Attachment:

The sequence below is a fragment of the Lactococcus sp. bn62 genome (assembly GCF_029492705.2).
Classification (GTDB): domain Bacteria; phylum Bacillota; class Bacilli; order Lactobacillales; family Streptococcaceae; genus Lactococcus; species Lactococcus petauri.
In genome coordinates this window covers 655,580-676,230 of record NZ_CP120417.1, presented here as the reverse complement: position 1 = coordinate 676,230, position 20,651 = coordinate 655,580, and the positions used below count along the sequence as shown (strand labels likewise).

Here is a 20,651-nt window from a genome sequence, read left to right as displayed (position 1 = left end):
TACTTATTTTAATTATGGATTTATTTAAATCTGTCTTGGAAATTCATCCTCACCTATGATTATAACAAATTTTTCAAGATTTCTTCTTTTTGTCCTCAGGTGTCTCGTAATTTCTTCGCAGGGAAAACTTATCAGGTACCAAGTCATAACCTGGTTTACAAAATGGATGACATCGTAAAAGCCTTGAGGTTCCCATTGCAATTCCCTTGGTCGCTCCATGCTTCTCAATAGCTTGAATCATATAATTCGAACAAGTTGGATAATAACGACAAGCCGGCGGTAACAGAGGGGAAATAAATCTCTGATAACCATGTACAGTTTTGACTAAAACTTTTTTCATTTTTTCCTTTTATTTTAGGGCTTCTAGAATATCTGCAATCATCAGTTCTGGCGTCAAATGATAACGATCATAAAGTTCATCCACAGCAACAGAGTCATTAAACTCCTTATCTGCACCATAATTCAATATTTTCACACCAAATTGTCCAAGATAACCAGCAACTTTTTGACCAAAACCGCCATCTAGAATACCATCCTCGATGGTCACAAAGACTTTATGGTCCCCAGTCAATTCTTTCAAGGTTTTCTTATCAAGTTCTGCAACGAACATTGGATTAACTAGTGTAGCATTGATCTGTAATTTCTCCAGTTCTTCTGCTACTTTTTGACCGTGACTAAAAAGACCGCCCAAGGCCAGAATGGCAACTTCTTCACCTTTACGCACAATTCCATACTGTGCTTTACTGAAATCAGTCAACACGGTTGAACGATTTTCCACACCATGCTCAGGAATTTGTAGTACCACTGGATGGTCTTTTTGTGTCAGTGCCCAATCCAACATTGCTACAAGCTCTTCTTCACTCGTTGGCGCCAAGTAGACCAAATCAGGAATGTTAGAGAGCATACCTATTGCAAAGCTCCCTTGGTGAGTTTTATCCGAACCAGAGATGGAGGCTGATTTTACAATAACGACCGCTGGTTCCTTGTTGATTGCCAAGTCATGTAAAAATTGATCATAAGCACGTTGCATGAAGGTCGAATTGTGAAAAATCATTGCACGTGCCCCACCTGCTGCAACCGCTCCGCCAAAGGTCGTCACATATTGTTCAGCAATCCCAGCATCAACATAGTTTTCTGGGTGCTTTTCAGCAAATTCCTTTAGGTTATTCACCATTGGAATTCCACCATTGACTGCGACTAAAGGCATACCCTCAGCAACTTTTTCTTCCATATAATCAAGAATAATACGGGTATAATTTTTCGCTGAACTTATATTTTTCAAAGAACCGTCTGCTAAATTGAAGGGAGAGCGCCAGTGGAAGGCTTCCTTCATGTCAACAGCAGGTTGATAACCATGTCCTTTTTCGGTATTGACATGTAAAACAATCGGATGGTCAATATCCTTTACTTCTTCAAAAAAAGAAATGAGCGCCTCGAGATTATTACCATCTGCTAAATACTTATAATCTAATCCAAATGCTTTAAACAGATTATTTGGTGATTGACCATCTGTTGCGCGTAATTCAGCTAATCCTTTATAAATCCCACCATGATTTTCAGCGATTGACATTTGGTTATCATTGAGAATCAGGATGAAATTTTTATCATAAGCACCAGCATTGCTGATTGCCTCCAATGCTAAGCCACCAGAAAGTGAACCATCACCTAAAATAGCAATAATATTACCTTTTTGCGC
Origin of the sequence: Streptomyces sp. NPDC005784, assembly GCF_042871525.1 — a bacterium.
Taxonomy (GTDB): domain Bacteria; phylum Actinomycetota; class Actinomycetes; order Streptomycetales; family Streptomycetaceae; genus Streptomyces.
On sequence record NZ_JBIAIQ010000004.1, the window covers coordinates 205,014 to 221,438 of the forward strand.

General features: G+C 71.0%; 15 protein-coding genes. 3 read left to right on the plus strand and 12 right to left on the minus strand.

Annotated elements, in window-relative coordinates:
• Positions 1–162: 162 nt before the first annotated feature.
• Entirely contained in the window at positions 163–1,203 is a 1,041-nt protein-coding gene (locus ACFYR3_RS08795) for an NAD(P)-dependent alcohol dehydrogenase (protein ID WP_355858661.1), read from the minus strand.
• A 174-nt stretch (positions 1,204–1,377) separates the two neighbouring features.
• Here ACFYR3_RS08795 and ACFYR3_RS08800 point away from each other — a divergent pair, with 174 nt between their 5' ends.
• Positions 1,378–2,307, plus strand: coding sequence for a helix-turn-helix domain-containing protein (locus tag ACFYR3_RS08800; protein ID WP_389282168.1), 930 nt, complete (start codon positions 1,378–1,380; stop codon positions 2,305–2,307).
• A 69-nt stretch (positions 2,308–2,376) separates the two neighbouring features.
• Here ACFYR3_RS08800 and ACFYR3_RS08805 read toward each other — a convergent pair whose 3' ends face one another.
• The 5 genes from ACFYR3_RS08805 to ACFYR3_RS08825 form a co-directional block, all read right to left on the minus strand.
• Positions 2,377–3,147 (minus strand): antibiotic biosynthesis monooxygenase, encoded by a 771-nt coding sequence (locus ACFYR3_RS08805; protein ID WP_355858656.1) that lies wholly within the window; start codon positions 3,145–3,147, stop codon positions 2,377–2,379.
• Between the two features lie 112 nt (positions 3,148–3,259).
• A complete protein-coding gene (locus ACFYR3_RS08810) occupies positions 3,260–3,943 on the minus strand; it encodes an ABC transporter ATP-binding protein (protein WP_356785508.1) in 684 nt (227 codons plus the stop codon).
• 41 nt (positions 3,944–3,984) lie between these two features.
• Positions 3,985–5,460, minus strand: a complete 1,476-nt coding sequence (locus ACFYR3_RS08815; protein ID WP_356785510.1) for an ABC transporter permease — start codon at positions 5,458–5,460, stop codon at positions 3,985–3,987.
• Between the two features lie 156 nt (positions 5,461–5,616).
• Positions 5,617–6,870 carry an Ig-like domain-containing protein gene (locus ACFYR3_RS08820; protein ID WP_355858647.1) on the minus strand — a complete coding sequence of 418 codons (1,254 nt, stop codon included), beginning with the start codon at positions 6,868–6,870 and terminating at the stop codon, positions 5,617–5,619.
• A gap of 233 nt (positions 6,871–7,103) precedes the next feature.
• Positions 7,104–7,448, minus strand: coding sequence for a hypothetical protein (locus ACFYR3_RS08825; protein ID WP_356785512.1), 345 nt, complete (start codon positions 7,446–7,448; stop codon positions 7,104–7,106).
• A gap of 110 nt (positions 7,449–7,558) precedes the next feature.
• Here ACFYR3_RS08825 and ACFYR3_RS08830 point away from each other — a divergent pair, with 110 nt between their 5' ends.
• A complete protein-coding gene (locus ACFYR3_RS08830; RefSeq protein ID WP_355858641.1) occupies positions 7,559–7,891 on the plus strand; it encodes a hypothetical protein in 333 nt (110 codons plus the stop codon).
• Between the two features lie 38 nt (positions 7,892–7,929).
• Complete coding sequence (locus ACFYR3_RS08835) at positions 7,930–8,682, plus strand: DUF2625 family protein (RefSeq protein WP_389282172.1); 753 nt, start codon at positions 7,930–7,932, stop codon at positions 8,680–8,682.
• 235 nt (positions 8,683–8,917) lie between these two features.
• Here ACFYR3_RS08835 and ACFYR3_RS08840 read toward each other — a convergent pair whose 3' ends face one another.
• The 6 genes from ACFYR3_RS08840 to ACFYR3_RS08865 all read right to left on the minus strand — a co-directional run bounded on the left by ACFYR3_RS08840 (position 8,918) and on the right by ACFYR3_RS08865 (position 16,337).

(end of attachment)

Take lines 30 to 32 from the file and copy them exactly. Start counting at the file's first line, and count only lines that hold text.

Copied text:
• A complete protein-coding gene (locus ACFYR3_RS08830; RefSeq protein ID WP_355858641.1) occupies positions 7,559–7,891 on the plus strand; it encodes a hypothetical protein in 333 nt (110 codons plus the stop codon).
• Between the two features lie 38 nt (positions 7,892–7,929).
• Complete coding sequence (locus ACFYR3_RS08835) at positions 7,930–8,682, plus strand: DUF2625 family protein (RefSeq protein WP_389282172.1); 753 nt, start codon at positions 7,930–7,932, stop codon at positions 8,680–8,682.